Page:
Maladaptive Daydreaming: where wild minds come to rest
I cant stop daydreaming and I actually dont want to because it is when I am happiest. But at the back of my head I am always worried that I may be putting myself at risk of developing a mental disorder. Are we putting ourselves in danger of developing psychosis? Is this how psychosis starts for some people? they think they are fine because they know the difference between their phantasys and reality but over time that line begins to blur?
Anyone know anything about that?
That's a fear many of us probably have, but I'm sure it's not possible. This condition and psychoses are completely different. One condition doesn't just turn into another. It's always good to keep a strong foot in the outer world, so try to maintain that as much as you can. This condition has its own negative side effects when it gets out of hand, and I'd focus on that.
It seems many people worry about MD leading to Schizophrenia/psychsis. But I read in a book, "Daydreaming" by Eric Klinger, that there is no relation between the two. It said even those who daydream excessivly do not have a higher chance of developing it. It said that people with Schizophrenia seldomly daydream.
No, I don't think so. I've daydreamed excessively for over 40 yrs. and I still know the difference between reality and fantasy. Who knows, I may go off the deep end one day but I don't believe it'll be because of the daydreaming.
I developed psychosis when I was 11/12 and I feel that my daydreaming was related but I don't feel it is the direct result.I think I was going to end up with psychosis regardless. I wouldn't worry yourself over it. It seems highly unlikely it could cause you to develop a psychotic illness or have a psychotic episode.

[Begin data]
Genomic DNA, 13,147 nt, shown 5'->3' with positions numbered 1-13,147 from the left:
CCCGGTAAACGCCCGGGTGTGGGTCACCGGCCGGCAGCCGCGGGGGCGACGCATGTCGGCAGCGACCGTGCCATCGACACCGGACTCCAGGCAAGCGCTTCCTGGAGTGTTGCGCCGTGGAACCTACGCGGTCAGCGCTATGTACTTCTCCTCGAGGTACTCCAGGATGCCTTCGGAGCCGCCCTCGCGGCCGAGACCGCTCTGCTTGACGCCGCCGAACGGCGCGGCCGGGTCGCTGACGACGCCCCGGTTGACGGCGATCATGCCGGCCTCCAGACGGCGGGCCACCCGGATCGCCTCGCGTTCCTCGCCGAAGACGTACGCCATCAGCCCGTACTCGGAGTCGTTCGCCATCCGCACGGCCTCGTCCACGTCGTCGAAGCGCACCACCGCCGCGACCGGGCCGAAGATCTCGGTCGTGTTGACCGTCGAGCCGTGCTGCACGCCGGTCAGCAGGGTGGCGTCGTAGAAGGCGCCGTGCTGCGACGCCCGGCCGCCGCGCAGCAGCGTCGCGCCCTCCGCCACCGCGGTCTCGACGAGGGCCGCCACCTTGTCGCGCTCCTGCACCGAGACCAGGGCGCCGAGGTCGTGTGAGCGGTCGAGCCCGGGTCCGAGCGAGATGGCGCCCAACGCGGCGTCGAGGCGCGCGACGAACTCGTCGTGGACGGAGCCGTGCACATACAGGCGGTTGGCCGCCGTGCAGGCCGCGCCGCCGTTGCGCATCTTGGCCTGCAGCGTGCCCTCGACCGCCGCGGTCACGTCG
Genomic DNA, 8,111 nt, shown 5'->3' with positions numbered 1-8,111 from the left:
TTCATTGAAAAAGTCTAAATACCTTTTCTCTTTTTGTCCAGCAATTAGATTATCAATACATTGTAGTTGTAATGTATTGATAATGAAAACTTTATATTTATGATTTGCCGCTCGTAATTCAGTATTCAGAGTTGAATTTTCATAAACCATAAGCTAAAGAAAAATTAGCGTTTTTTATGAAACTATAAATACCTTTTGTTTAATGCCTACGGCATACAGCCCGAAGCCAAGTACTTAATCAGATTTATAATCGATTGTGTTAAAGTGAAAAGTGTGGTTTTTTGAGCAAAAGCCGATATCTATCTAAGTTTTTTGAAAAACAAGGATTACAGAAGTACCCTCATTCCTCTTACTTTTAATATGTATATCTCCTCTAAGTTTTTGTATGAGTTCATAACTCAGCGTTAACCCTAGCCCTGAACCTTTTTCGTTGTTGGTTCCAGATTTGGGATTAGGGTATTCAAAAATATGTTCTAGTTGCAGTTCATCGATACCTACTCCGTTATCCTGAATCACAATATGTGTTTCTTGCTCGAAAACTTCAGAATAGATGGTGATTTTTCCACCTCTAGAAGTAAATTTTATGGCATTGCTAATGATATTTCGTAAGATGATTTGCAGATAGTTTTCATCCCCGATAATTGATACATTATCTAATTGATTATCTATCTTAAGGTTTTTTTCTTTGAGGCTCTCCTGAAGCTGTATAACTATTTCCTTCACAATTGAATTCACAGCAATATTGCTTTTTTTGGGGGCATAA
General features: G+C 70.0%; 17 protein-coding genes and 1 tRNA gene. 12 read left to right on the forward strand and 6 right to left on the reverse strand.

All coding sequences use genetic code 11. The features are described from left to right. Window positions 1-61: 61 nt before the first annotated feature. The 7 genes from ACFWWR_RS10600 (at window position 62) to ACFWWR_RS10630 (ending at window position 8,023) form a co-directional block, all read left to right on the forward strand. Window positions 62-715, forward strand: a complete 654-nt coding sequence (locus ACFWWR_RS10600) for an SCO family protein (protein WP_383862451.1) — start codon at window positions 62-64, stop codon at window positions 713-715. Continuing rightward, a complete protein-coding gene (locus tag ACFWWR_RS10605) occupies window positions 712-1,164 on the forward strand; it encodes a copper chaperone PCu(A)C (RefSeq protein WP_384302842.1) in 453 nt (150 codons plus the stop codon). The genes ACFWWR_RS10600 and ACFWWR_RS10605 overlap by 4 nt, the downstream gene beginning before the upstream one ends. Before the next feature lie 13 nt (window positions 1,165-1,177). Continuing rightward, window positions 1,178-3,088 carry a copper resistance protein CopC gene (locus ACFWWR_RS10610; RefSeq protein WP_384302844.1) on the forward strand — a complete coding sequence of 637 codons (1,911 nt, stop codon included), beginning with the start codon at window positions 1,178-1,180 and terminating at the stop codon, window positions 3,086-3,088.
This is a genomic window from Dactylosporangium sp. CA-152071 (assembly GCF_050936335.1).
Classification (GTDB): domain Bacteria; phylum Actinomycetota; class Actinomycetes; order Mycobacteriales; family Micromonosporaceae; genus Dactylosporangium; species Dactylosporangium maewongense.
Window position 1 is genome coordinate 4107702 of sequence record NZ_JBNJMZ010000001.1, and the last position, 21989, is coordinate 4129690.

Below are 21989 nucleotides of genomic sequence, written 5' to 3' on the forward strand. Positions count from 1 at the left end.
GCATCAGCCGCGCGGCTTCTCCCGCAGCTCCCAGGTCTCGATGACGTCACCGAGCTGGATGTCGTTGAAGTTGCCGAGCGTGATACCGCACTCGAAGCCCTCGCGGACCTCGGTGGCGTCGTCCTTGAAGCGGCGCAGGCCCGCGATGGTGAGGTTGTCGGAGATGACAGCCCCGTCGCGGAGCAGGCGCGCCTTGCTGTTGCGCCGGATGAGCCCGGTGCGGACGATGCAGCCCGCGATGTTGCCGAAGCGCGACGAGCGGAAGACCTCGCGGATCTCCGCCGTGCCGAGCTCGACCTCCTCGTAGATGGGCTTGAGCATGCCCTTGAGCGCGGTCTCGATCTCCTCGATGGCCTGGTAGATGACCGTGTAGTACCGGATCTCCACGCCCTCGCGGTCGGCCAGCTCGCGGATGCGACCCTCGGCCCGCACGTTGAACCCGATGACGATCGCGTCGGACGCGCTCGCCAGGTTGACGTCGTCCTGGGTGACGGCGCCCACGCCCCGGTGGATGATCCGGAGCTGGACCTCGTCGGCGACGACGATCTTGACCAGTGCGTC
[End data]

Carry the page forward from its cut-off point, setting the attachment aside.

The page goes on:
It took me about 6 months to get up the nerve to admit my DD's to my therapist. (It was hard just to get the words out of my mouth.) She seemed pretty closed mouth herself. I get the feeling she knew somewhat about MD, but since there's been no large scale study, she didn't want to commit to a treatment or give me any false statements about a disorder that has not been formally regconized yet. (I wish she would have at least told me there were studies being done or what it was called or that there were others like me, but overall she was a wellstudied woman who cared about the work she did and seeing her really helped me with other things).
But one thing she did know about was psychosis. I told her about my concerns, the exact same ones you have, and she was resolute that DD's could not develop into psychosis. She assured me that psychosis didn't work that way and explained why. It did make me feel beter.
I don't think it would lead to psychosis...I'm 46 and have had it ever since I can remember...however, with alzheimers strong in my family (both sides), I wonder if I ever get that, if my real world would disappear faster than my DD world.
thankyou everyone, its so reasuring reading all your feedback